AT&T has made some waves in the industry with its ECOMP software management architecture but does it go far enough to address the challenges of cloud native VNFs? ECOMP is basically an attempt for AT&T to drive more automation into its operations. And AT&T has set some very aggressive goals of 75% virtualization of its infrastructure by 2020. ECOMP is intended by AT&T to be “more” than MANO, because its intent is to deliver a high level of end-to-end, cross-domain orchestration and therefore transform AT&T businesses and cost structure. However, while ECOMP is moving toward that end-to-end view, we have seen little that suggests that AT&T and its suppliers have made significant progress on re-architecting and de-composing VNFs to be truly cloud-native. We believe this is a critical step, because higher availability, better capex utilization and greater automation are driven from principles of cloud-native that allow the platform to optimize itself. This increases capacity utilization, allows for proactive healing, and entirely takes humans and higher-level orchestration out of significant segments of the lifecycle process.
ECOMP orchestration is more advanced than simple VNF instantiation because it factors in integration of legacy OSS/BSS which will be around for a long time. But today, it must orchestrate sub-optimal NFs – often large, pre-engineered configurations that look suspiciously like their pre-virtualized selves. Witness that several companies sell “vEPC” – a large aggregation of NFs! This is totally unlike the operations of web scale companies, in which micro-services within each NF scale, heal, and load balance across datacenters and across the globe automatically, in the background. Cloud native in the context of telco networks is the ability to deploy services in seconds with a service lifecycle that may only last in timeframes of minutes or hours. This is a big leap from services offered over a physical network that take months to deploy and where service lifecycles are measured in years!
Recent announcements from AT&T suggest that the 75% virtualization of its network will extend far beyond 2020 and this supports our forecast that we published in 2015 (http://appledoreresearch.com/product/virtual-network-capex-global-forecast-2015-2025/).
Virtualization of a network function on a router, firewall, or elements in the mobile packet core have already been proven in live deployments. The challenge is how do you deliver full life-cycle management across many domains – some of which span outside your sphere of control.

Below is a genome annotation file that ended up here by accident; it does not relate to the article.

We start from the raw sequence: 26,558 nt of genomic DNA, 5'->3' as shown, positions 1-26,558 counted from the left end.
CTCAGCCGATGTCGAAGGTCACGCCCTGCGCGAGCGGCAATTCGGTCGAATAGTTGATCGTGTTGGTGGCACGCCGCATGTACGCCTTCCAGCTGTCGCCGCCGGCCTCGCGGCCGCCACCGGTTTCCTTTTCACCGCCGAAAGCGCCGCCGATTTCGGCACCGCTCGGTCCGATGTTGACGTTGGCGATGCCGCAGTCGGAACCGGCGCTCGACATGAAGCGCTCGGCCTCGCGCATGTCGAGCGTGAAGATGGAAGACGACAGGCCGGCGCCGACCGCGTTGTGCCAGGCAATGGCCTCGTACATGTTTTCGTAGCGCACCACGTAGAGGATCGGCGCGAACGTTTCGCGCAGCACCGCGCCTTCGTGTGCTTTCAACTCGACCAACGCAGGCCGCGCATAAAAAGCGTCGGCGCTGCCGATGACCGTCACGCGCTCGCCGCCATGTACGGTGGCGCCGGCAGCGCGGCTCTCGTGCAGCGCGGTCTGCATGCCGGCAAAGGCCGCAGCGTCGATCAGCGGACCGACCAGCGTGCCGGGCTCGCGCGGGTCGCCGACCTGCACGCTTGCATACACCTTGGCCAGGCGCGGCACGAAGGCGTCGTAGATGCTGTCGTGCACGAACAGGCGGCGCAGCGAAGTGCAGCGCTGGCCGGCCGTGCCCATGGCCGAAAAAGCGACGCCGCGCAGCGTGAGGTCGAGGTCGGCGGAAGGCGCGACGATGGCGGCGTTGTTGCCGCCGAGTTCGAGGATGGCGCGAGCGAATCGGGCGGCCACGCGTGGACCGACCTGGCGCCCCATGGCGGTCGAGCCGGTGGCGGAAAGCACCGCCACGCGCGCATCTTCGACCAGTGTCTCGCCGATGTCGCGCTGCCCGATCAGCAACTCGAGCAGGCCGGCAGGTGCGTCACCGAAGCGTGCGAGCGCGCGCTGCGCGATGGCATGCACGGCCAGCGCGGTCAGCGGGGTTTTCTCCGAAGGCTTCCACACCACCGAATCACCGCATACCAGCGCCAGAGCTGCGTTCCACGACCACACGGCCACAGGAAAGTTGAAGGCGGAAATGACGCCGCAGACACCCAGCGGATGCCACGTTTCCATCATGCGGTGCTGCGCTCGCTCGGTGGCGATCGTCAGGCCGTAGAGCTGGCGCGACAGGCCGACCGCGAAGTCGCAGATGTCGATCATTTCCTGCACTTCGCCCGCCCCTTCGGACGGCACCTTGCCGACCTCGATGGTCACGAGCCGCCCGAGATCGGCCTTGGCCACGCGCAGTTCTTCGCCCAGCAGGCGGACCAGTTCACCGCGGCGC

Cloud native applications combined with virtualization of the telecommunication network has the potential to substantially improve capital efficiency for CSPs in an industry that spends $300 Billion annually on network, compute, and storage. Currently CSPs are actively virtualizing network functions in the mobile core network, customer premise, and data center to both lower capex but more importantly change the operating cost curve that exist today in their operating environment. The cloud enables CSPs the ability to take advantage of delivering services more rapidly to their customers at a far lower operational unit cost.
We believe that this journey towards virtualization which combines NFV, SDN, and cloud native applications will be more disruptive than the move from circuit switched to packet networking. The cloud native approach is application centric where applications consume resources, scale based on customer demand and are completely de-coupled from the infrastructure. Cloud native applications utilize micro-services based architecture not a monolithic software stack which is pervasive in every CSP operational environment today. The challenge for CSPs is how to rapidly transform their processes and systems to achieve the inherent benefits offered by the cloud and virtualization. CSPs have systematically planned, designed, and deployed services on a network infrastructure assuring five 9’s of reliability. Unfortunately, it has been a network centric approach that dictates how and when services will be instantiated, provisioned, and managed. The tight coupling of the network to service deployments combined with a monolithic management stack inhibits CSPs from fully realizing cloud native virtualized network functions.
To speak with us at MWC Barcelona on the architectural guidelines in the transformation towards cloud native or schedule a one on one session remotely, inbox me at Patrick.firstname.lastname@example.org